Malaysia Airports targets 50% increase in passenger spend at KLIA
MAHB will also aim to find new uses for currently underutilised assets, such as the possible construction of a theme park on vacant land adjacent to the airport to boost non-aeronautical revenues. MAHB is also seeking to increase advertising revenue. “Airline customers are increasingly reluctant to share their hard-earned revenues with us”, in the form of landing charges, said Dato’ Bashir.
The head of the body that manages Kuala Lumpur International Airport (KLIA), with its 23 million annual passengers, told 250 delegates and media leaders gathered at the Centre for Asia Pacific Aviation’s Outlook 2006 Summit that the airport’s biggest priority is bringing the 35% share of non-aeronautical revenues to parity with revenues raised from charges on airlines.
Dato’ Bashir was speaking on a panel focusing on enhancing revenue generation capabilities throughout the aviation sector, and was joined by Albert Yau of Dragonair. Mr Yau explained how the Hong Kong-based carrier has boosted profitability through a greater focus on cargo services. Cargo revenues has risen from a negligible level in 1997 to 42% of total revenues today.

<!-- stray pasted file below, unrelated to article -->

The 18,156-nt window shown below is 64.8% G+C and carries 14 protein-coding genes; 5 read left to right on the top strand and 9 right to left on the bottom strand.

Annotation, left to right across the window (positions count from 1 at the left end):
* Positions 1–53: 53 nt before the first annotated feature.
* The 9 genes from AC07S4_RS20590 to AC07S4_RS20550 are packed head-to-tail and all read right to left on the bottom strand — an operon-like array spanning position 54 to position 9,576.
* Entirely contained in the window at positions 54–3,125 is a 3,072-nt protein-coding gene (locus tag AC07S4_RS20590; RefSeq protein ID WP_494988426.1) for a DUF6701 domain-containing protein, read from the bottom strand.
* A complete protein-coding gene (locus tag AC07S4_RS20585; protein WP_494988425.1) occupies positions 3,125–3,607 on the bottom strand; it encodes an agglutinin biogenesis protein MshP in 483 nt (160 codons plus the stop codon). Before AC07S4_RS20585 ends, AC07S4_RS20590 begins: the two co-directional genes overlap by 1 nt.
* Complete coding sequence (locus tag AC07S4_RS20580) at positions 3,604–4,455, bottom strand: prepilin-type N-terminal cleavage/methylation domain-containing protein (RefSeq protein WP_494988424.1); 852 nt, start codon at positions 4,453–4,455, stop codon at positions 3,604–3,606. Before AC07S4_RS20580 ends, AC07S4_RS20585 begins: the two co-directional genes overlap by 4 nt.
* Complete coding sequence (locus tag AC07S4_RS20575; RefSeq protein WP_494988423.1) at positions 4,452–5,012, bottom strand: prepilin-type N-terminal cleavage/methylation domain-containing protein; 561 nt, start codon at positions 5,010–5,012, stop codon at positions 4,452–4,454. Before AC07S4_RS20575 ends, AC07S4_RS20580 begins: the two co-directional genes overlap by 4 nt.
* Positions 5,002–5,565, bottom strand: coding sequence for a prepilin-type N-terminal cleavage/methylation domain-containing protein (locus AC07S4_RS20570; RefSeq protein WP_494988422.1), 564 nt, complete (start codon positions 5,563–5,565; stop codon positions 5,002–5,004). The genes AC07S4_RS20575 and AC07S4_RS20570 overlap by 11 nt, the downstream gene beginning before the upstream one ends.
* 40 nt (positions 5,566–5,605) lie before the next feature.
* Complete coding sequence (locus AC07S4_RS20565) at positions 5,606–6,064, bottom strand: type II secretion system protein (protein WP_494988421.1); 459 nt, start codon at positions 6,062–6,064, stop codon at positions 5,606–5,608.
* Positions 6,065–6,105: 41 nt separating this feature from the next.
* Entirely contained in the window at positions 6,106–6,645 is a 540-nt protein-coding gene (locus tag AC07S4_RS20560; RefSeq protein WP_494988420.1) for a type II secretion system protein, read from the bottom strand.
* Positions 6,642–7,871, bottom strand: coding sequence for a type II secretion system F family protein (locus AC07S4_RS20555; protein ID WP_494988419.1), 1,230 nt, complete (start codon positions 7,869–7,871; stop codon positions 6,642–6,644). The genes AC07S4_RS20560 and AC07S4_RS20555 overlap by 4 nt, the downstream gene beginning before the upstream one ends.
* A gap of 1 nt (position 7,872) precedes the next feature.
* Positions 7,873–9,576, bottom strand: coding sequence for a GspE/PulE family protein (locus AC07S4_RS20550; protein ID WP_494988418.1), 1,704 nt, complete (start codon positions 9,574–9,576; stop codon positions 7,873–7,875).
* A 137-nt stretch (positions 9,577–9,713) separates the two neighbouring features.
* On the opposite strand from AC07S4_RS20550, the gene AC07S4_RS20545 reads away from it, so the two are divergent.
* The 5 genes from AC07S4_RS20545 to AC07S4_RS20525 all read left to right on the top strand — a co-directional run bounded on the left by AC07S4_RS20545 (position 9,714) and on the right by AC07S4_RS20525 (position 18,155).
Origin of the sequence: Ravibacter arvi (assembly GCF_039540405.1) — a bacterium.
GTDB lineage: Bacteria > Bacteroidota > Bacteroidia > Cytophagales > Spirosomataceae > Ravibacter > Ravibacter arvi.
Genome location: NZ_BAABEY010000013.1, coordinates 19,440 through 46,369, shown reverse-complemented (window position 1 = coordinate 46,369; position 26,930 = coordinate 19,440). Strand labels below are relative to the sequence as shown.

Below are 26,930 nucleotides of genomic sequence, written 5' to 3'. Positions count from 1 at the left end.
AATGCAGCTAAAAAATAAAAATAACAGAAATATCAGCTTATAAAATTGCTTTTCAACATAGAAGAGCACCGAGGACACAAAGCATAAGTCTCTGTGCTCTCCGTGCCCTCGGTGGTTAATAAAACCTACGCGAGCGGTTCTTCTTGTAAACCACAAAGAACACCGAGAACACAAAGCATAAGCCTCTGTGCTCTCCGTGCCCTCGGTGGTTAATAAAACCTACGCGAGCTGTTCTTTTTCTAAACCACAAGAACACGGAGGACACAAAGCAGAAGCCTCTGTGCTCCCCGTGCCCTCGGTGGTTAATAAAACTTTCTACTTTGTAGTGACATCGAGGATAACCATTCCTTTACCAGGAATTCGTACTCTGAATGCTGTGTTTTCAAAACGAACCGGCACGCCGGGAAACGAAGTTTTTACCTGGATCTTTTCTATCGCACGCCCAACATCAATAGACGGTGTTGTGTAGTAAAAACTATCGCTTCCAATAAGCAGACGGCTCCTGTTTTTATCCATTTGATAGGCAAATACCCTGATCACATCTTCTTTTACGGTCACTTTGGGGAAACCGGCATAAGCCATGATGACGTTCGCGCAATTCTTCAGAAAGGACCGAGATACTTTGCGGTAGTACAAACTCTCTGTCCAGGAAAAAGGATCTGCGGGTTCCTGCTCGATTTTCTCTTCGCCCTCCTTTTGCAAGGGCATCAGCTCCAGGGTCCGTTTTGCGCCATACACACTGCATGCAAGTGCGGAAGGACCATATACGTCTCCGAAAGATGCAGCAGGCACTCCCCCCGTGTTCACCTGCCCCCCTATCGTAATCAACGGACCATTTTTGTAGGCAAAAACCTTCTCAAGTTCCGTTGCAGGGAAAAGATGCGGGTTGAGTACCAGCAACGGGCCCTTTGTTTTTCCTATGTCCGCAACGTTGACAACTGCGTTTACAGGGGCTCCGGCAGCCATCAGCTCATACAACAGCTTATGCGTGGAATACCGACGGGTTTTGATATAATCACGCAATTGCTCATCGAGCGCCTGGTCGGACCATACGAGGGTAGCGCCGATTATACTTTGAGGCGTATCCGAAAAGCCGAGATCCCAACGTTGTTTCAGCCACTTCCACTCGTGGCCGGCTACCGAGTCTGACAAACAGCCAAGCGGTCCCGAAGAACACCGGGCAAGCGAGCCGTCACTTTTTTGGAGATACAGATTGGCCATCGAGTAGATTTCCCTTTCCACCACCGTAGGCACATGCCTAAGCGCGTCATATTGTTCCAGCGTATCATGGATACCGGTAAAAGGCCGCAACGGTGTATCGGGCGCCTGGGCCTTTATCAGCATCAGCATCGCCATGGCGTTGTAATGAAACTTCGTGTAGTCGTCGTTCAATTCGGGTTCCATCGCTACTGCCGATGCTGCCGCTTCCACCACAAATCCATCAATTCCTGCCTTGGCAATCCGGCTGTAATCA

Willy Boulter, Commercial Director with Virgin Atlantic, shared that his company’s strategy for maintaining revenue growth was simply to offer the best service available. By doing this, he explained, Virgin holds onto a disproportionately high share of the shrinking worldwide premium class market. The Centre for Asia Pacific Aviation’s Executive Chairman and session moderator, Peter Harbison summed up Mr Boulter’s message, stating: “If you’ve got a better product, you’ll get better yields.”